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India up 30 places in World Bank's ease of doing business report

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31 October 2017

India has jumped 30 spots to number 100 in the World Bank's latest Ease of Doing Business report, which ranks New Zealand, Singapore and Denmark as the easiest countries in the world to do business in.

This year's ranking gives a thumps up for the sweeping economic reforms undertaken by the Modi government. "India stands out this year as one of the 10 economies that improved the most in the areas measured by Doing Business," the report said.

The report ranks China at 78, which is 22 spots above India. But China's rank did not improve, even though its Distance to Frontier (DTF) score increased by 0.40 points. India's DTF score is at 60.76, a mega jump of 4.71 points from last year, when the World Bank ranked India at 130th position.

"A study on India, for example, shows that inefficient licensing and size restrictions cause misallocation of resources, reducing total factor productivity by preventing efficient firms from achieving their optimal scale and allowing inefficient firms to remain in the market. The study by the World Bank showed that removing these restrictions would boost total factor productivity by an estimated 40-60 per cent," the report said.

"India also streamlined the business incorporation process by introducing the SPICe form (INC-32), which combined the application for the Permanent Account Number (PAN)," the report said.

The World Bank report also appreciated India's new insolvency law. "India also strengthened access to credit by amending the rules on priority of secured creditors outside reorganization proceedings and adopting a new insolvency and bankruptcy code that introduced a reorganization procedure for corporate debtors," the report said.

The report also noted the Modi government's resolve to clear the mess that banks are in with the pile of non-performing assets. "In India the establishment of debt recovery tribunals reduced non-performing loans by 28% and lowered interest rates on larger loans, suggesting that faster processing of debt recovery cases cut the cost of credit.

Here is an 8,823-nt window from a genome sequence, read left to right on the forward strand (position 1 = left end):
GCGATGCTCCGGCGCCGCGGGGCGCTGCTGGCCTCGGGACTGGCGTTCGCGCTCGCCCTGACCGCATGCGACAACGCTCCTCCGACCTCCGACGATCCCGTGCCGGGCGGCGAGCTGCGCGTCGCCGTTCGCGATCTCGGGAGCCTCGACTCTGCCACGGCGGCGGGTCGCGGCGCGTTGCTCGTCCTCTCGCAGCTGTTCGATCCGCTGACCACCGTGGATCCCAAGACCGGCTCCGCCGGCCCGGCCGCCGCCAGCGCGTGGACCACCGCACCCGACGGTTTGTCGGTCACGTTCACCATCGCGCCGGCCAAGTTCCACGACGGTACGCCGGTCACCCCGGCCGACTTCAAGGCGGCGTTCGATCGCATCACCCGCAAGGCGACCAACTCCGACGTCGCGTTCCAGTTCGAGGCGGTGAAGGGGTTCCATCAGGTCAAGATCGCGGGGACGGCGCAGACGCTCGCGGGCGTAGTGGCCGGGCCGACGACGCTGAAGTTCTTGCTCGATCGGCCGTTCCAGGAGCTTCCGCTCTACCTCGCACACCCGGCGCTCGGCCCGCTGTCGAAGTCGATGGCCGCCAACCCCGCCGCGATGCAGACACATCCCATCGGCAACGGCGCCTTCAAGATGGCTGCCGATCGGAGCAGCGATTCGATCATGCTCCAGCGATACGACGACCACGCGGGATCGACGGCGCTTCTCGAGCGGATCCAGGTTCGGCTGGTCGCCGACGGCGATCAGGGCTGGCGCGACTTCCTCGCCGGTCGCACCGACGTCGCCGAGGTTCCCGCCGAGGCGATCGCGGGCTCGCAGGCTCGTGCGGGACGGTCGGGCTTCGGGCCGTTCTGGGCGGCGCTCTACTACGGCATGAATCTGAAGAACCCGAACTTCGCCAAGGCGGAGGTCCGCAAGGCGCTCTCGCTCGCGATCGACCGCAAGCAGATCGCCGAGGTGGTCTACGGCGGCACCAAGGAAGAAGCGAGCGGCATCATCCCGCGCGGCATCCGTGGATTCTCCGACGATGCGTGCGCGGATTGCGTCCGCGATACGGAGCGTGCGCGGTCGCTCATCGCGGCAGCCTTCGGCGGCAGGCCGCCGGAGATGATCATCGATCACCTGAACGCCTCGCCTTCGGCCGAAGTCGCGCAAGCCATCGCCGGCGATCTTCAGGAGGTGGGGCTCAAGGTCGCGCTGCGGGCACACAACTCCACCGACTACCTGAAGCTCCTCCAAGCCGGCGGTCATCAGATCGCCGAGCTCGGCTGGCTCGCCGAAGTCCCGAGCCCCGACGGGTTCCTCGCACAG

The World Bank also had a word of praise for the introduction of the Goods and Services Tax nationwide following the demonetisation of Rs500 and Rs1,000 notes last year.

The World Bank also complimented India for easing tax compliance on businesses by implementing an online platform for the electronic payment of the Employee Provident Fund and introducing administrative measures to ease income tax compliance.

Governments in 119 economies carried out 264 business reforms in the past year to attract investment and become more competitive, says the World Bank Group's latest Doing Business 2018.

Marking its 15th anniversary, the report notes that 3,188 business reforms have been carried out since it began monitoring the ease of doing business for domestic small and medium enterprises around the world.

Developing countries carried out 206 reforms, accounting for 78 per cent of the total reforms, with Sub-Saharan Africa implementing 83 reforms, a record for a second consecutive year for the region, and South Asia implementing a record 20 reforms. A large number of reforms centered on improving access to credit and registering a new business, with 38 reforms each, as well as facilitating cross border trade, with 33 reforms.

In its annual ease of doing business rankings, New Zealand, Singapore and Denmark retained their first, second and third spots, respectively, followed by Republic of Korea; Hong Kong SAR, China; United States; United Kingdom; Norway; Georgia; and Sweden.

This year's top 10 improvers, based on reforms undertaken, are Brunei Darussalam (for a second consecutive year); Thailand; Malawi; Kosovo; India; Uzbekistan; Zambia; Nigeria; Djibouti; and El Salvador. For the first time, the group of top 10 improvers includes economies of all income levels and sizes, with half being top improvers for the first time El Salvador, India, Malawi, Nigeria, and Thailand.





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